Arizona basketball: Going JC route pays off for UA commit Allen

2013-10-30T00:00:00Z 2013-11-25T20:13:04Z Arizona basketball: Going JC route pays off for UA commit AllenBy Bruce Pascoe Arizona Daily Star Arizona Daily Star

Two seasons ago, then-ESPN recruiting analyst Dave Telep told good buddy Jay Cyriac that he was going to check out a North Carolina guard that everyone was ranting and raving about.

By halftime of Kadeem Allen’s game, Telep pulled out his phone and dialed Cyriac, an assistant coach at Hutchinson (Kan.) Community College.

“He said, ‘You need to get out here,’ ” Cyriac said.

Allen turned out to be an All-America junior college player for Hutchinson last season and attracted a scholarship offer from Arizona, and he committed to the Wildcats after a recruiting visit to Tucson last weekend.

But it didn’t all happen easily.

Kirk Angel, Allen’s coach at New Hanover High School of Wilmington, N.C., said Allen transferred in as a senior needing significant academic work to qualify for Division I eligibility. When Allen just missed qualifying, Angel said, he began considering alternatives that included a fifth-year prep school.

Cyriac worked to get Allen, but was told the guard was going the prep school route, which can offer a player a fifth year of high school to become eligible at a four-year college. Cyriac figured he would have to move on.

Then, in April, he received a text from Allen.

“He said, ‘Do you still want me?’ ” Cyriac said. “I said, ‘Hell, yes.’ ”

The deal worked out for both sides.

Hutchinson received a freshman All-American, while Allen received a full scholarship at Hutchinson instead of having to pay his way partially at a prep school, and elevated his recruitment stock by playing both point and shooting guard.

Allen said he received interest only from schools such as VCU and East Carolina out of high school but this week turned down Kansas to accept a scholarship with Arizona.

“It almost worked out better,” Angel said. “Coach Eck (Hutchinson head coach Steve Eck) and Coach Cyriac have done great things with him. And his best basketball is yet to come.”

Big jump

Rondae Hollis-Jefferson spent last spring playing with fellow McDonald’s All-Americans at Chicago’s United Center. Then he played in Portland’s Rose Garden for USA Basketball against some of the world’s best young players.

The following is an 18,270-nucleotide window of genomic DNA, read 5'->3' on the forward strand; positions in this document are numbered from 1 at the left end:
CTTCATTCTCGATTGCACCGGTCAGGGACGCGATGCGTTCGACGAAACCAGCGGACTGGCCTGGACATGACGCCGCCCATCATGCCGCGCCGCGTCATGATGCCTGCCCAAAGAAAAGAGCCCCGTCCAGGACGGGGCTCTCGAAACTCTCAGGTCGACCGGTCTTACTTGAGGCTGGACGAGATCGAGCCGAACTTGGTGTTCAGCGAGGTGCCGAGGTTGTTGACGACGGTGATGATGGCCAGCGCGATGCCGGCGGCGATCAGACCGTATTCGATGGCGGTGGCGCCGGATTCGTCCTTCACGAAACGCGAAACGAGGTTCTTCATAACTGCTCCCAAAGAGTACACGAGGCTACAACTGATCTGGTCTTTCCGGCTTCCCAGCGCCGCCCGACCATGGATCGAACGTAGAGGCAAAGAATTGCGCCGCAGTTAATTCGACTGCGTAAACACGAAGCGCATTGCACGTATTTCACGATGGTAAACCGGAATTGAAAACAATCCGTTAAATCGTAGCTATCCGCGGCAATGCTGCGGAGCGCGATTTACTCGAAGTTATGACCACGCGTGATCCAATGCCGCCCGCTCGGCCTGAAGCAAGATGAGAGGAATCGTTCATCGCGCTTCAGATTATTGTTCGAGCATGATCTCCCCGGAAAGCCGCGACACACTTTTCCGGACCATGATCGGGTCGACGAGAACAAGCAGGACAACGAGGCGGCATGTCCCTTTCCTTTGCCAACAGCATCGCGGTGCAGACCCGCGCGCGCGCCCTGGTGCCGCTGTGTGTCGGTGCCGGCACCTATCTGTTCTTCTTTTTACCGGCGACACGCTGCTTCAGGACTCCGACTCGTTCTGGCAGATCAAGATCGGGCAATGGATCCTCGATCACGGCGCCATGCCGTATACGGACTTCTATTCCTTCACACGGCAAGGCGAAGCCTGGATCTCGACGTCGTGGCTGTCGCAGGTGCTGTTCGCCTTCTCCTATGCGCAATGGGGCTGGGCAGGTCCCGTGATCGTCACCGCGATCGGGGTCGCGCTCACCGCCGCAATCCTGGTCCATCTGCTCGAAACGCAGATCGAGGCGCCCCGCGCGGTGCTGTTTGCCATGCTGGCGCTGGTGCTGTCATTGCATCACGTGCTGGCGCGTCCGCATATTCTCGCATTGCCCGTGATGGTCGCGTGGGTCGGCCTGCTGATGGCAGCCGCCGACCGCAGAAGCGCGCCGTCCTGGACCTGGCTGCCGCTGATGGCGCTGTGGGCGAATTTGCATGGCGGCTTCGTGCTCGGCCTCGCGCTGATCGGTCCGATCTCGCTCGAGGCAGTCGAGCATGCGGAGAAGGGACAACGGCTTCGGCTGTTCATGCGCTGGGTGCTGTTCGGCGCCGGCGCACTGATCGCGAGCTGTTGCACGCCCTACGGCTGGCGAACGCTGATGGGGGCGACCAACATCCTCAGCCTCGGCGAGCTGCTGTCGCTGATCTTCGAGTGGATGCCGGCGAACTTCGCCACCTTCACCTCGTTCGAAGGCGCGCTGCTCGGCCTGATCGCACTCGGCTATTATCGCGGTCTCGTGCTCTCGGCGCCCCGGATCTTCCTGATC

But Monday, in an exhibition college basketball game at McKale Center, the Wildcat freshman forward found something else all together.

“It’s just a different experience coming from high school,” Hollis-Jefferson said. “The pace of the game is much faster, it’s quicker and the transition of it is tough. Then you’ve got a great point guard, a great shooting guard and it’s different to play with those guys. Being able to work with those guys is tremendous.”

During UA’s 84-52 win over Division II Augustana (S.D.) College, Hollis-Jefferson rode a wave of highs and lows. He shot 2 of 7 from the field, but managed to make his way to the line for 6 of 9 free throws, and collected three steals and three rebounds.

He was also one of six Wildcats with two or more assists, joining in Arizona’s balanced offensive attack.

“It feels great to come out here with these teammates,” Hollis-Jefferson said. “We’ve got good communication. We’re great friends off the court. We go out to eat and do a lot of things that some teams don’t do. The cohesiveness, I think, is pretty good.”

Shrinking rotation

UA coach Sean Miller gave eight players 20 minutes or more of playing time on Monday, which could be a clue to his early season rotation.

Guards Gabe York (21 minutes) and Jordin Mayes (20) joined Hollis-Jefferson (20) as the most frequent substitutes in what could be a shorter rotation than initially expected — at least pending forward Zach Peters’ medical clearance after a history of concussions.

“We’re hopeful he can get cleared here in the next week to 10 days and he would give us another potential player out there,” Miller said. “I think we’re going to play eight guys and really rotate them. Everyone thinks you’re deeper on the outside than the coach really does.”

Miller said a ninth man (such as Matt Korcheck or Peters, if he’s cleared) “could get in, but it’s going to be some games more than others.”

However, if Peters and Korcheck are not factors, that means UA must rely on small forward Aaron Gordon’s sliding to power forward when either big man, Brandon Ashley or Kaleb Tarczewski, is out. When Ashley and Tarczewski ran into foul trouble Monday — and Gordon was nursing a sore groin — UA tried unsuccessfully to put Hollis-Jefferson at power forward.

“So far, we’ve given Rondae one position (small forward). … It’s so hard to give freshmen two positions,” Miller said. “We want to make him comfortable first. But … what he gives us is another quick defender at the four. We’ll be deeper if he can slide over and play that position.”

Rim shots

• Miller indicated that limiting Gordon on Monday was somewhat precautionary. “The last thing you want to do is aggravate it,” Miller said. “It’s only a strain right now and we don’t want it to evolve into something that’s bigger than that.”

• Miller said the “most disappointing” part of Monday’s game is that the Wildcats wound up in a 39-39 rebounding tie with Augustana, which has only one player taller than 6 feet 6 inches. “We just had some big guys not go,” Miller said. “When you’re playing against a skilled team, a lot of times when you negate that skills is with the rebounding, the physicality.”

• The Wildcats will play at Saint Mary’s in a closed scrimmage on Saturday before returning home to prepare for their Nov. 8 regular-season opener against Cal Poly.

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